China Bans Media From Quoting Foreign Reports, Freelancers

Created: 2013-04-18 14:10 EST

Category: China

 China’s communist regime is imposing more restrictions on domestic media. On Tuesday, the state media regulator issued a new directive banning news agencies from using information provided by foreign media or foreign websites without permission. They’ve also been told not to carry news provided by freelancers, NGOs, and commercial organizations without prior verification.

The move is to, quote, “strengthen management” and stop the "spread of harmful information."
[Guang Yuan, Former People’s Daily Reporter] (male, Chinese) 
“There are two reasons for this. First the Communist Party has no control over foreign media, and the public can access a lot of information online. Second, it wants to control its own print media and website, demanding that they follow orders and central directives. Basically, it’s saying, don’t trust foreign media, just trust the government.”
The ban may heavily impact Chinese media, as many newspapers source their foreign news stories from news agencies like Reuters.
[Jia Yuanlian, Operator of War Veterans Advocacy Website] 
“It’s the age of the Internet. The public has a right to know. The media has the right to report. This is a two way street. Even in Mainland China, no one can block out information or the public’s right to information, unless the regime cuts off the internet. This will draw a big backlash I believe.”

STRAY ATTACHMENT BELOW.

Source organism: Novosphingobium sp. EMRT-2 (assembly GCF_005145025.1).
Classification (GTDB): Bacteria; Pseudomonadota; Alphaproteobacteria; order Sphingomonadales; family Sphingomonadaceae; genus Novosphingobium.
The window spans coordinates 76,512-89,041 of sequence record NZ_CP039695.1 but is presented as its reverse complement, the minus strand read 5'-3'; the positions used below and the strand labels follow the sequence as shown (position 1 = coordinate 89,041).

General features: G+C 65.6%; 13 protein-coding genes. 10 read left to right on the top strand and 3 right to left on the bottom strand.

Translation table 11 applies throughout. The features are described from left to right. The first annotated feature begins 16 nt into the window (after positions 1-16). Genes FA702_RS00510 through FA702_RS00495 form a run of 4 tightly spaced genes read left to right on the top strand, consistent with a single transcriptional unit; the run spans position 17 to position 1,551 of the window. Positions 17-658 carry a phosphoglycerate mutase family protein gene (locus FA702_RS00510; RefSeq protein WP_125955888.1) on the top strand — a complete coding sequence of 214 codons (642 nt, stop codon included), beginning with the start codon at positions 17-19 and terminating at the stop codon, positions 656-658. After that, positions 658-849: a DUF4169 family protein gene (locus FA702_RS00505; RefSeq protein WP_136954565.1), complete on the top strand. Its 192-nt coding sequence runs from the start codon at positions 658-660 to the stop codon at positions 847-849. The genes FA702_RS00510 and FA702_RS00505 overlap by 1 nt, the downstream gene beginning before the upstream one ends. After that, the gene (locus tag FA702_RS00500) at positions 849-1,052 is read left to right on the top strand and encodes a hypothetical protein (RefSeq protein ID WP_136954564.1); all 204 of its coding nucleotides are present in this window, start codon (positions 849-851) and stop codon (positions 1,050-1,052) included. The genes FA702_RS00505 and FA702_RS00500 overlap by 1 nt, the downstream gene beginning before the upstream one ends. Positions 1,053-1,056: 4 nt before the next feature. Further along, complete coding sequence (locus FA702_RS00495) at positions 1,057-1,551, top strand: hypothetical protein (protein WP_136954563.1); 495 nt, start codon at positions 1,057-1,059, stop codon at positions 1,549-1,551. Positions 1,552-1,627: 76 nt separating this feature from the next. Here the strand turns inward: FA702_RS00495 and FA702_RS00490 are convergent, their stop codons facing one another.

Media watchdog, Reporters without Borders, has condemned the new rules as a quote, “draconian directive.” In a statement, the group says Chinese authorities have been targeting foreign media, particularly after revealing reports on Communist Party leaders’ fortunes.
The Bloomberg news agency website was blocked in June 2012 after it published a story on the fortune held by the family of Chinese leader Xi Jinping. More recently, email accounts of reporters from US-based media like the New York Times has have been hacked. Signals of Voice of America and BBC’s English shortwave radio broadcasts have also experienced jamming in China.